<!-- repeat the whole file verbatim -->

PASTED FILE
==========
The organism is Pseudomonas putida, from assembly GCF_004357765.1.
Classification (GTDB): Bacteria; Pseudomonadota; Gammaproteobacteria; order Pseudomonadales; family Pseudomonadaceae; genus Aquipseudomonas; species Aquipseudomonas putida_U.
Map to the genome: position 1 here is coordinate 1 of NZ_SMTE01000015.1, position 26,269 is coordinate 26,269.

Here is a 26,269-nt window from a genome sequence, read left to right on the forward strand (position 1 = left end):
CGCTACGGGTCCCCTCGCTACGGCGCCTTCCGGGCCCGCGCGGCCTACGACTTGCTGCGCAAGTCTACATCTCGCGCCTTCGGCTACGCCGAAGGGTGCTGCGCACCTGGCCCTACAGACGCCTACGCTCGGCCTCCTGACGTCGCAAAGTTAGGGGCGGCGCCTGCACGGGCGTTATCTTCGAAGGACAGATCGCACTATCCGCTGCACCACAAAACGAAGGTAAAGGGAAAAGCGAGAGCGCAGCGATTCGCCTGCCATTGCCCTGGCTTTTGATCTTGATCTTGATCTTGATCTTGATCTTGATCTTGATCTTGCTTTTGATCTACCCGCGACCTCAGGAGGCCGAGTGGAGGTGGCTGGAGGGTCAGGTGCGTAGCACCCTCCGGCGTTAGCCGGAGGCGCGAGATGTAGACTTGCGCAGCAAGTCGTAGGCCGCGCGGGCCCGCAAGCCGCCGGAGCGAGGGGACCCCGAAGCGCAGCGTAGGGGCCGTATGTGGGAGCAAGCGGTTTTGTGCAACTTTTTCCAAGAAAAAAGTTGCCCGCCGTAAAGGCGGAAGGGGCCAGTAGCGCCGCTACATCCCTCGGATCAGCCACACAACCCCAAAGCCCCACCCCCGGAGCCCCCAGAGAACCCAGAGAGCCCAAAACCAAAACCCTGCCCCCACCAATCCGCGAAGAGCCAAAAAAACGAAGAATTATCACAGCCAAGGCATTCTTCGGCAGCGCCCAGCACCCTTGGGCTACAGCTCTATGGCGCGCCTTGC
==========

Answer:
The organism is Pseudomonas putida, from assembly GCF_004357765.1.
Classification (GTDB): Bacteria; Pseudomonadota; Gammaproteobacteria; order Pseudomonadales; family Pseudomonadaceae; genus Aquipseudomonas; species Aquipseudomonas putida_U.
Map to the genome: position 1 here is coordinate 1 of NZ_SMTE01000015.1, position 26,269 is coordinate 26,269.

Here is a 26,269-nt window from a genome sequence, read left to right on the forward strand (position 1 = left end):
CGCTACGGGTCCCCTCGCTACGGCGCCTTCCGGGCCCGCGCGGCCTACGACTTGCTGCGCAAGTCTACATCTCGCGCCTTCGGCTACGCCGAAGGGTGCTGCGCACCTGGCCCTACAGACGCCTACGCTCGGCCTCCTGACGTCGCAAAGTTAGGGGCGGCGCCTGCACGGGCGTTATCTTCGAAGGACAGATCGCACTATCCGCTGCACCACAAAACGAAGGTAAAGGGAAAAGCGAGAGCGCAGCGATTCGCCTGCCATTGCCCTGGCTTTTGATCTTGATCTTGATCTTGATCTTGATCTTGATCTTGATCTTGCTTTTGATCTACCCGCGACCTCAGGAGGCCGAGTGGAGGTGGCTGGAGGGTCAGGTGCGTAGCACCCTCCGGCGTTAGCCGGAGGCGCGAGATGTAGACTTGCGCAGCAAGTCGTAGGCCGCGCGGGCCCGCAAGCCGCCGGAGCGAGGGGACCCCGAAGCGCAGCGTAGGGGCCGTATGTGGGAGCAAGCGGTTTTGTGCAACTTTTTCCAAGAAAAAAGTTGCCCGCCGTAAAGGCGGAAGGGGCCAGTAGCGCCGCTACATCCCTCGGATCAGCCACACAACCCCAAAGCCCCACCCCCGGAGCCCCCAGAGAACCCAGAGAGCCCAAAACCAAAACCCTGCCCCCACCAATCCGCGAAGAGCCAAAAAAACGAAGAATTATCACAGCCAAGGCATTCTTCGGCAGCGCCCAGCACCCTTGGGCTACAGCTCTATGGCGCGCCTTGC